Brownback warned that “if we don’t get religious freedom for everybody, we will see a clash of civilizations."

"And we’ll see it increasingly in the world,” he said. 

The summit follows in the footsteps of the Trump State Department's ministerials advancing religious freedom in 2018 and 2019. The events were touted as the largest religious freedom summits in world history. They took place as Brownback served as head of the State Department's International Religious Freedom Office, which he stepped down from when President Joe Biden took office. 

“I didn’t think it [was] appropriate for me to stay … and I wasn’t offered to stay. So … I wasn’t going to stay, and I wasn’t asked to stay,” he recalled.

He praised the Biden administration for continuing to “deem the treatment of the Uyghurs genocide” in China while expressing hope that the administration appoints someone to serve in his former role soon. 

Brownback touted the 2021 International Religious Freedom Summit as “the first of an annual International Religious Freedom Summit led by society.” He explained that the event is "sold out on tickets."

Considering coronavirus restrictions, he said that the “capacity of the place was right above 800,” indicating that hundreds of people will likely convene for the summit.

In addition to co-chairs Katrina Lantos Swett and Brownback, a bipartisan group of lawmakers serve as honorary co-chairs of the summit.

Sens. Chris Coons, D-Del., and James Lankford, R-Okla., are the honorary Senate co-chairs, while Reps. Chris Smith, R-N.J., and Henry Cuellar, D-Texas, hold the roles of honorary House co-chairs. 

According to summit’s schedule, Tuesday will serve as congressional advocacy day, and Wednesday will feature several plenary sessions and side events.

Wednesday will begin with remarks from Asia Bibi, who was acquitted from Pakistan's death row in 2018. She will share “her testimony of persecution and triumph” at a breakfast sponsored by the Barnabas Fund.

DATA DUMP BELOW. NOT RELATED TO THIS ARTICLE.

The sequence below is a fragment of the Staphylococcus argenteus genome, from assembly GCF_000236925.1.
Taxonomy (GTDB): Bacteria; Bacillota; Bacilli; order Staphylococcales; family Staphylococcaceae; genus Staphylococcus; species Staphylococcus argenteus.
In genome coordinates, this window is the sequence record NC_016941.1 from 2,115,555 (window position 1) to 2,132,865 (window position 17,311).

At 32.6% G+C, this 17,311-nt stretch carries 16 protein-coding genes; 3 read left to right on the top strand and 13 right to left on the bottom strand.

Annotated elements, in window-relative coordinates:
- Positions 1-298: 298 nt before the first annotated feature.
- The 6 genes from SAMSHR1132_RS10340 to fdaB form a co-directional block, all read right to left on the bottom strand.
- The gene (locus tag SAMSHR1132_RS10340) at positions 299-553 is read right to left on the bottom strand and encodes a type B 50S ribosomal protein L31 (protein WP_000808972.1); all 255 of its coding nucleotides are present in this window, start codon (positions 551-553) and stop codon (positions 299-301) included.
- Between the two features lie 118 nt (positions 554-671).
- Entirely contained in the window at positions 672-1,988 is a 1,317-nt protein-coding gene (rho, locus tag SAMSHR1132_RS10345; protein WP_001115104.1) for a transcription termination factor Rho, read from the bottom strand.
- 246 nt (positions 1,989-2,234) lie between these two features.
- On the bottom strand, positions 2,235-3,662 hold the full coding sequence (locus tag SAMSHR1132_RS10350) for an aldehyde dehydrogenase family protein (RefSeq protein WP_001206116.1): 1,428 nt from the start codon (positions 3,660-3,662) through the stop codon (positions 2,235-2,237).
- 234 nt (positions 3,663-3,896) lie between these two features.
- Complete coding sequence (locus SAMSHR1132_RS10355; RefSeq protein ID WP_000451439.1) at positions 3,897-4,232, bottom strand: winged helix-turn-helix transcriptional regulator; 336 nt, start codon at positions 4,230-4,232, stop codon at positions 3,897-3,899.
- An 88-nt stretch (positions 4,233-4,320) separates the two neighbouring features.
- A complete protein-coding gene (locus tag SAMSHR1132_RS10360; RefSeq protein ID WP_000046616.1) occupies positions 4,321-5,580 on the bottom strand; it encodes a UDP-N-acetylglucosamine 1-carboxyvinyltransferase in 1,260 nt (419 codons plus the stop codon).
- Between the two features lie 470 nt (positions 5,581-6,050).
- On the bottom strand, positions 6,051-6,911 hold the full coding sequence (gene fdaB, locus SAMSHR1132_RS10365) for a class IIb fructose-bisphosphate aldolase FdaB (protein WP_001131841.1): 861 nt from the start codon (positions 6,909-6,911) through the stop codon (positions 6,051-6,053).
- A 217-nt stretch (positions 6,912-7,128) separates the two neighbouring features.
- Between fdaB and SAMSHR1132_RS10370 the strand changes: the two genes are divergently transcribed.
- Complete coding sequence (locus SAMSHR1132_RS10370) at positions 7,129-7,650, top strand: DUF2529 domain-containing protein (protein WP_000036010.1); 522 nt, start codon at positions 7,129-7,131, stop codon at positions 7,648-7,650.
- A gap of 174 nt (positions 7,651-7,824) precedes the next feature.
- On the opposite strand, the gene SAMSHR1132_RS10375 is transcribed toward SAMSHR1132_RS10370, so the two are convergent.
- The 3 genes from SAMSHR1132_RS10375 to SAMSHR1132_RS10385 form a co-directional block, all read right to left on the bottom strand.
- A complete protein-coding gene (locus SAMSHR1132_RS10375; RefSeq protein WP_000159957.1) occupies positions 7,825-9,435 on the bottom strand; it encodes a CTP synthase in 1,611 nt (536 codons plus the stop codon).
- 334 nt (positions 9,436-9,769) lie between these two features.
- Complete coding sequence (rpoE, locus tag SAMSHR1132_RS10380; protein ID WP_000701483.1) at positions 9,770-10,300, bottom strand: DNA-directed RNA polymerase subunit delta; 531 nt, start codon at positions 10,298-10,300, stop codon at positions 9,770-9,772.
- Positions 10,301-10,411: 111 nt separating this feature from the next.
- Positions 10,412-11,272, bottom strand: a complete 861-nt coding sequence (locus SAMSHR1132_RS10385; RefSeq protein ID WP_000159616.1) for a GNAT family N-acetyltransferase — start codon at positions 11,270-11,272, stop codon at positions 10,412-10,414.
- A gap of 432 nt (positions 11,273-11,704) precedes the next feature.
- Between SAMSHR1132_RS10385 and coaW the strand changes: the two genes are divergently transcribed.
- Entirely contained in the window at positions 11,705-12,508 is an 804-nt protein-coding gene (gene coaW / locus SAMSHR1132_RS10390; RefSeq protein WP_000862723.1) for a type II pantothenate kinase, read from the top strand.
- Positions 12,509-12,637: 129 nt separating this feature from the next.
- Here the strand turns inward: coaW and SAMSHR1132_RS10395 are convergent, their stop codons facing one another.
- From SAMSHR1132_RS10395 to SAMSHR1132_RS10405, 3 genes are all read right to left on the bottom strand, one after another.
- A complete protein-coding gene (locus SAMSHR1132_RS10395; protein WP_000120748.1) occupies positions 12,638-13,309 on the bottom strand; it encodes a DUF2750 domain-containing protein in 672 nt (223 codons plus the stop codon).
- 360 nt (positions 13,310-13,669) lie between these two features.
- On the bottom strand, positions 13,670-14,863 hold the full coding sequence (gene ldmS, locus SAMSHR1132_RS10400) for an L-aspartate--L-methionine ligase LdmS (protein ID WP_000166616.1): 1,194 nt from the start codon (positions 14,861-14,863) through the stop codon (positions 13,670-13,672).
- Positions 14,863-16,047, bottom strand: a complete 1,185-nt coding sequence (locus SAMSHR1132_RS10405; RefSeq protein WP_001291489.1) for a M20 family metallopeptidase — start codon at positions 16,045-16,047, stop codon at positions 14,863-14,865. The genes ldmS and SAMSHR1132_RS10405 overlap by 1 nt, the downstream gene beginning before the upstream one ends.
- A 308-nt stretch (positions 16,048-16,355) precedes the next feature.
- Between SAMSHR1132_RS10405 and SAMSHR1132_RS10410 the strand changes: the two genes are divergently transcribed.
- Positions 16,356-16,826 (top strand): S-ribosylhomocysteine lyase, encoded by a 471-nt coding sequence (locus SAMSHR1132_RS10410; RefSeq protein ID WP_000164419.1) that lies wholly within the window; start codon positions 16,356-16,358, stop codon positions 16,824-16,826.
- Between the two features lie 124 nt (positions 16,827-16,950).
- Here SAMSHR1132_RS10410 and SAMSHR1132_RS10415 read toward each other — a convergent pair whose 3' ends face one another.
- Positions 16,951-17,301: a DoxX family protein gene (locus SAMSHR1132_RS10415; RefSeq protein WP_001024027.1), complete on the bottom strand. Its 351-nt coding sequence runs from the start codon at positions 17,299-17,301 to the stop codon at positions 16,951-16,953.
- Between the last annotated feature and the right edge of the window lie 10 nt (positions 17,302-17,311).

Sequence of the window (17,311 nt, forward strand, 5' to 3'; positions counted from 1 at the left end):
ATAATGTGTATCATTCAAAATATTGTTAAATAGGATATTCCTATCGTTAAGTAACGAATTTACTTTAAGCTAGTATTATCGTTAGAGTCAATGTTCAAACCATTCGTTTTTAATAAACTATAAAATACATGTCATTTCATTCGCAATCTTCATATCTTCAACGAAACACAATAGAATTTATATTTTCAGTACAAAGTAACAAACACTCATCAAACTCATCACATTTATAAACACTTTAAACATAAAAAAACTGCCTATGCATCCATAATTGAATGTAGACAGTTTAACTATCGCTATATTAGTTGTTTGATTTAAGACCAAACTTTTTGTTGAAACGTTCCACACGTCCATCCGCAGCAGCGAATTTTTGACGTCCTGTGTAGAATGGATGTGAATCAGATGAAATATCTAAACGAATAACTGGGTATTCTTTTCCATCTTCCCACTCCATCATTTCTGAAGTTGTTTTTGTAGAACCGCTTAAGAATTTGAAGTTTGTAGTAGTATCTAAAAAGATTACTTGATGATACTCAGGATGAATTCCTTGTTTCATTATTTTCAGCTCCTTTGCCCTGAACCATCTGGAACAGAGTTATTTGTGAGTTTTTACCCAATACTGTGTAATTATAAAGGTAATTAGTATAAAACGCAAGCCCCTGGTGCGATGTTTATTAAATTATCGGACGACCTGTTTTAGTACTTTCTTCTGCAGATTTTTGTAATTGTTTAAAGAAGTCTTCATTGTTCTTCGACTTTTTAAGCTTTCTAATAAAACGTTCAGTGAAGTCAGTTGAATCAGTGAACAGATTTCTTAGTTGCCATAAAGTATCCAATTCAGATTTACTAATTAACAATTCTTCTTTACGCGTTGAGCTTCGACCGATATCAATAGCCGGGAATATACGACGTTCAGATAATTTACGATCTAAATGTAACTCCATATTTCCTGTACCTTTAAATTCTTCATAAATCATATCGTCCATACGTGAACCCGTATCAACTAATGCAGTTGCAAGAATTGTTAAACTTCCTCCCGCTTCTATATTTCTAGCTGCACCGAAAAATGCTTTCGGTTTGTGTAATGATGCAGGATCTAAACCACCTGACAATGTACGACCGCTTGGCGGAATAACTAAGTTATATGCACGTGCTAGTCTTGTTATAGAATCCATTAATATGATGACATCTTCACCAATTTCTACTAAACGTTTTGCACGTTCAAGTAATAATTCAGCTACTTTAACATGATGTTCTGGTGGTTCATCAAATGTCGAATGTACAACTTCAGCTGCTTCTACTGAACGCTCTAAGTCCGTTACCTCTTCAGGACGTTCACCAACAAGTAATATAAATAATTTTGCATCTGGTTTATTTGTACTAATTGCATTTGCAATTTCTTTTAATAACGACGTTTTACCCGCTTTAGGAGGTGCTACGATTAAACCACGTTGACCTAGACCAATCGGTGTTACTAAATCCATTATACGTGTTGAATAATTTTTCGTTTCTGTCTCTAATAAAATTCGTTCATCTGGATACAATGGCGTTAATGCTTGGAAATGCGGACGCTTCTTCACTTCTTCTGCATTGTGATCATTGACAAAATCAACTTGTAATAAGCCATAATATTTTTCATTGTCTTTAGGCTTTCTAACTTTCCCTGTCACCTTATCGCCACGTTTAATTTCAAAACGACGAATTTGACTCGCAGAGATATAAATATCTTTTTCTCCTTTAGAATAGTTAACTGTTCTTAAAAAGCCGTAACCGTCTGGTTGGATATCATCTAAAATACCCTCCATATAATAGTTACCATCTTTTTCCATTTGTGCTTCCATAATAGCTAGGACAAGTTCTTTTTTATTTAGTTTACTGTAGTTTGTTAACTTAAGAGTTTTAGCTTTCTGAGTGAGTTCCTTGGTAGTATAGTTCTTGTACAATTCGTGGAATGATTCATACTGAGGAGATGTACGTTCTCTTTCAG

Pelosi will give a video address at a panel discussing “Big Surveillance and the Rise of Technology in Persecution.” Pompeo and Power will serve as keynote speakers in a panel titled “Addressing Genocide: Preventing and Recovering from Religious Cleansing.”

Other speakers at that event will include Rep. Smith and former Congressman and religious freedom advocate Frank Wolf, the namesake of the 2016 Frank R. Wolf International Religious Freedom Act. 

Wednesday morning’s events will conclude with a panel on refugee protection, which will feature a keynote address from Biden White House official Rogers. The afternoon plenary session will include a discussion highlighting the founders of the international religious freedom movement. David Curry, CEO of Open Doors USA, is among the speakers for that panel.

Another panel for Wednesday’s afternoon plenary session will address the “legal structures of persecution and religious discrimination,” which will include testimony from Bibi. The day will wrap up with a dinner hosted by the Alliance Defending Freedom, focusing on the “rising persecution in Nigeria.”

Thursday’s morning plenary session will include a speech from Andrew Brunson, a pastor imprisoned in Turkey, about the “rising tide of religious nationalism.” The panel discussion will include remarks from Tony Perkins, president of the Family Research Council. 

The final afternoon of the summit will consist of several breakout sessions with events hosted by groups including Barnabas Aid, In Defense of Christians, the Hudson Institute and ADF International. Cardinal Timothy Dolan, the Catholic archbishop of New York, will headline the closing dinner as the keynote speaker, where “IRF Hero Awards” will be distributed. 

Ryan Foley is a reporter for The Christian Post. He can be reached at: